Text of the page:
Those interested in apprenticeships may now have more opportunities than ever before, thanks to efforts by the U.S. Department of Labor to expand apprenticeship programs across the United States.
On October 21, the White House announced that the DOL has awarded more than $50 million in ApprenticeshipUSA State Expansion Grants. The applicants for these grants included state economic development and workforce agencies and technical college systems, among others.
The grants, ranging in amount from $700,000 to $2.7 million, are designed to:
- Help states incorporate apprenticeships into their education and workforce systems.
- Involve industry and other partners in expanding apprenticeships to new sectors and underserved worker populations.
- Encourage and work with employers to create new programs.
- Promote more diversity and inclusion in apprenticeship programs.
ApprenticeshipUSA State Expansion Grant recipients
Thirty-six agencies in states from Hawaii to New Hampshire received ApprenticeshipUSA State Expansion Grants to cover programs created with a variety of partners, plans and goals. Here are a few examples of the recipients and their plans for how they will use the grant money:
Alaska Department of Labor and Workforce Development, Juneau, Alaska
The department is using its $1,019,985 grant to fund the Healthy Alaska Through Apprenticeship project. This project will create healthcare apprenticeship opportunities that include jobs such as community healthcare worker and medical administrative assistant.
California Department of Industrial Relations, Oakland, California
The department was awarded an $1.8 million grant that will fund its Investing in California’s Future project. The goal is to double the number of registered apprenticeships during the next decade and encourage high-growth, non traditional industries – advanced manufacturing, transportation, information technology and healthcare – to develop apprenticeships.
Florida Department of Economic Opportunity, Tallahassee, Florida
The Florida ApprenticeshipUSA project, funded with a $1,498,269 grant, will create 2,500 new apprentices over 3-1/2 years. The public-private partnership will address the state’s critical demand for skilled and diverse workers in health services, construction, IT and manufacturing.
Iowa Workforce Development, Des Moines, Iowa
Using its $1.8 million grant, the Iowa Workforce Development agency has launched the Innovative Opportunities with Apprenticeships (IOWA) project. It plans to target underserved populations – ex-offenders, individuals with disabilities, minorities, women and out-of-school youth – who will be able to receive training in such nontraditional sectors as cyber security, IT, health care and business services.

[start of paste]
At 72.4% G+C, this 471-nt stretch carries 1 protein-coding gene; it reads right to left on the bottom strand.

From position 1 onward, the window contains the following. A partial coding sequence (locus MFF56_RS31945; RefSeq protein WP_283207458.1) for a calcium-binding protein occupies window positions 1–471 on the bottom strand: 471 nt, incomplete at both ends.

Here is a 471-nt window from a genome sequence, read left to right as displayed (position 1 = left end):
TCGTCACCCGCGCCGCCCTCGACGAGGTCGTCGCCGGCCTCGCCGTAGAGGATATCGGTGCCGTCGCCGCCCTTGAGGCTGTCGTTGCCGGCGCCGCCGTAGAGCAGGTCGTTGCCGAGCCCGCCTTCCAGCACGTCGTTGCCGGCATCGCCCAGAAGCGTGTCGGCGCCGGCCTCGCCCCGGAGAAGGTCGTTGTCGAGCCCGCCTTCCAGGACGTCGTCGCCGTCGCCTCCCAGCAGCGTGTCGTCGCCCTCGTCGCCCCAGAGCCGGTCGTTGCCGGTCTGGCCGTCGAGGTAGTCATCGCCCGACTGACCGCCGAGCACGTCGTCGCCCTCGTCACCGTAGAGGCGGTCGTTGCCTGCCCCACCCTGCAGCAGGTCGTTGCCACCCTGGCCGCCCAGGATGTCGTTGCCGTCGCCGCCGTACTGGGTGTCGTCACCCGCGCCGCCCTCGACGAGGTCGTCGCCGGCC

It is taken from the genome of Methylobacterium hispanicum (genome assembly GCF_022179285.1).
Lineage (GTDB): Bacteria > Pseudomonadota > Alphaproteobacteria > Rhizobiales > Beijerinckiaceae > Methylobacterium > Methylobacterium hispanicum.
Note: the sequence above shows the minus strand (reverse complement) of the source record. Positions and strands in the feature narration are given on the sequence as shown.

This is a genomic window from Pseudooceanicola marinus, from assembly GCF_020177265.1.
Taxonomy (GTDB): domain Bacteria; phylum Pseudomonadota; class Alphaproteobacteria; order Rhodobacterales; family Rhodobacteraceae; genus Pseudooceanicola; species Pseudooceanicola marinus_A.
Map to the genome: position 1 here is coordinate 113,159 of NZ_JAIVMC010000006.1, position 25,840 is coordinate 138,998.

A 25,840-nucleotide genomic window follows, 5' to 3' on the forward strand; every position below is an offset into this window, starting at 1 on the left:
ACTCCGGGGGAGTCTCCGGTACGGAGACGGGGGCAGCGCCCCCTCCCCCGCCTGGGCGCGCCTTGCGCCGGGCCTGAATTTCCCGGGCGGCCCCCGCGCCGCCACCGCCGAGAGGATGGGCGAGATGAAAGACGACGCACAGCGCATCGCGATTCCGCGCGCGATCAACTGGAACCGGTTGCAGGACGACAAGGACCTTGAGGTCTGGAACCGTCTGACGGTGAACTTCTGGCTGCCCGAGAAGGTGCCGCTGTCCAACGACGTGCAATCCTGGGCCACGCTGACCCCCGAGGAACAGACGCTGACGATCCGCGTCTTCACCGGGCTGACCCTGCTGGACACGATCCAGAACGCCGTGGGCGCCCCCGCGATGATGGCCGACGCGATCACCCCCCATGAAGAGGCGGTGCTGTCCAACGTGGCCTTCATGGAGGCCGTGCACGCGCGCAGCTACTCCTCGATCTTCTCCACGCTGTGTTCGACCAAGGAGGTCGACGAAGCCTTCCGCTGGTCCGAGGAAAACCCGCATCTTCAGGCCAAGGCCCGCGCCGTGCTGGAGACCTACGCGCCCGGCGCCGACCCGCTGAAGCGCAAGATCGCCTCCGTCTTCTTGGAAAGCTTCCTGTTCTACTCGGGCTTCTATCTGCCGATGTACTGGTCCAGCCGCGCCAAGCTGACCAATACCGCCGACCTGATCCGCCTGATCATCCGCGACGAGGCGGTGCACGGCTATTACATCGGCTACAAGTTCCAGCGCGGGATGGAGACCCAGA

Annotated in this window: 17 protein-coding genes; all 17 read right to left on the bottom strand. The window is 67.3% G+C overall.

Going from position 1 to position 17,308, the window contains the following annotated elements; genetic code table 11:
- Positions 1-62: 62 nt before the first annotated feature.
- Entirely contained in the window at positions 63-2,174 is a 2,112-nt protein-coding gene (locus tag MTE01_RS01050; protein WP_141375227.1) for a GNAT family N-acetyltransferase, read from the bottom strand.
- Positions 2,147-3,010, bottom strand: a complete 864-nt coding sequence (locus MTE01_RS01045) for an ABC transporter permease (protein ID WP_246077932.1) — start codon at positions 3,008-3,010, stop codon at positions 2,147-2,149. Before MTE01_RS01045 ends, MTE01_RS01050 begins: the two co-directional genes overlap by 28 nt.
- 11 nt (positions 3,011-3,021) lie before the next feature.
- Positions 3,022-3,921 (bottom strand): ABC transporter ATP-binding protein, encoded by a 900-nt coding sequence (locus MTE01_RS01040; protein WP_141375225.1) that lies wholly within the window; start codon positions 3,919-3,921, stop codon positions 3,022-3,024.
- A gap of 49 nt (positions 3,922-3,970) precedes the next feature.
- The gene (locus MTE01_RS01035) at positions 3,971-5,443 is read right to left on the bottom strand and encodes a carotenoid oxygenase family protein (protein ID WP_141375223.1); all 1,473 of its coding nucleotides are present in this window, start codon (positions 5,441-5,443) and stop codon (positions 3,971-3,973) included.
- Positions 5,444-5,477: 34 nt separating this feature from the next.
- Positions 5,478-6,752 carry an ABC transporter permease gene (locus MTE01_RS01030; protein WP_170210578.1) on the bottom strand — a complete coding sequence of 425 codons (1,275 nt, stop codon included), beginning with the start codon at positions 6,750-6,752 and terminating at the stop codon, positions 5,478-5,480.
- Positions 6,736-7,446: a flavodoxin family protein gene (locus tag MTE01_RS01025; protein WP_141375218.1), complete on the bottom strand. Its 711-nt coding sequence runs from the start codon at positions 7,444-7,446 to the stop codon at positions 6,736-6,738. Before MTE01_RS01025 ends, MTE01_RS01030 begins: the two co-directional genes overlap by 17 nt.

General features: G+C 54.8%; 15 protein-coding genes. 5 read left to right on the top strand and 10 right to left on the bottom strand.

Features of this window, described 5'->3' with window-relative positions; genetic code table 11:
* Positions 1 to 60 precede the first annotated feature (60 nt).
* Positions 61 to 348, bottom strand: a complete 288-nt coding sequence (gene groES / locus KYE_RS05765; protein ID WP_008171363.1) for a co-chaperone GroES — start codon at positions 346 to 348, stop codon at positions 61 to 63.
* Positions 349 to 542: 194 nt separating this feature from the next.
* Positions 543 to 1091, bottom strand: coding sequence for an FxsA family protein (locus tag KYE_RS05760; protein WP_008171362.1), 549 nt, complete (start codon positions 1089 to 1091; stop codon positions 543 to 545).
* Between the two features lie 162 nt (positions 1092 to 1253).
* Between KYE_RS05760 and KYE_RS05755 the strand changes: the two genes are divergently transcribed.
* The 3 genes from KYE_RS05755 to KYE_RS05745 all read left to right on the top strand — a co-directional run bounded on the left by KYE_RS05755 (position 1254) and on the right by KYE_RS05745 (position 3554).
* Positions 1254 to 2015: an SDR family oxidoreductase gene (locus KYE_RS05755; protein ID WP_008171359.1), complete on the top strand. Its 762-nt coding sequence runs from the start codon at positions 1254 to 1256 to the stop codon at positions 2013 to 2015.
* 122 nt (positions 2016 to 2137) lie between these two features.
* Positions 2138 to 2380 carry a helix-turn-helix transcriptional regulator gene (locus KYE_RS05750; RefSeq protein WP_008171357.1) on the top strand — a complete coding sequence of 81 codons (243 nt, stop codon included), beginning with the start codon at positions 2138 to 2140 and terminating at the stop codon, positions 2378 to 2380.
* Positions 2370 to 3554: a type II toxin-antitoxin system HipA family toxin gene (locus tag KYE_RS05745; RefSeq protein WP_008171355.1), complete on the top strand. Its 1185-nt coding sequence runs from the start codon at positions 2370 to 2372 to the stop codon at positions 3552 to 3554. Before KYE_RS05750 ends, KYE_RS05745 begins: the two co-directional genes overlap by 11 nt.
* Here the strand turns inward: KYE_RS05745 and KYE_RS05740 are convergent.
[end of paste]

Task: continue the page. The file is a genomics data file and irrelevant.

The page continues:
Illinois Department of Commerce and Opportunity, Chicago, Illinois
With a $1.3 million grant to fund its Illinois Apprenticeship Plus System, the department plans to increase opportunities for women, people of color and individuals transitioning from incarceration, among others, in the transportation, manufacturing, healthcare and distribution, and logistics industries.
Indiana Department of Workforce Development, Indianapolis, Indiana
The department will work with partners that include the Indiana Department of Corrections, Ivy Tech Community College and representatives of industry to expand registered apprenticeships statewide with its $1.3 million grant.
Louisiana Workforce Commission, Baton Rouge, Louisiana
The commission’s Expanding Opportunities Today to Meet Tomorrows Needs project received a $1.55 million grant. It will use the money to double the number of registered apprentices in the state, as well as develop pre-apprenticeship training programs.
Thousands of new apprenticeships on the horizon
With these and many other projects in the works, there will be thousands of new apprenticeships coming up in the next few years.
As a result, those looking for a stable, well paid career with paid training and who qualify should have an increasing number of opportunities. These opportunities will not only come in traditional industries like construction and transportation, but in work sectors, including IT and high-tech manufacturing, that haven’t employed many apprentices in the past.
$10-$20 can make a difference and provide funding to send job search books to prison and jail libraries and expand our tattoo removal outreach.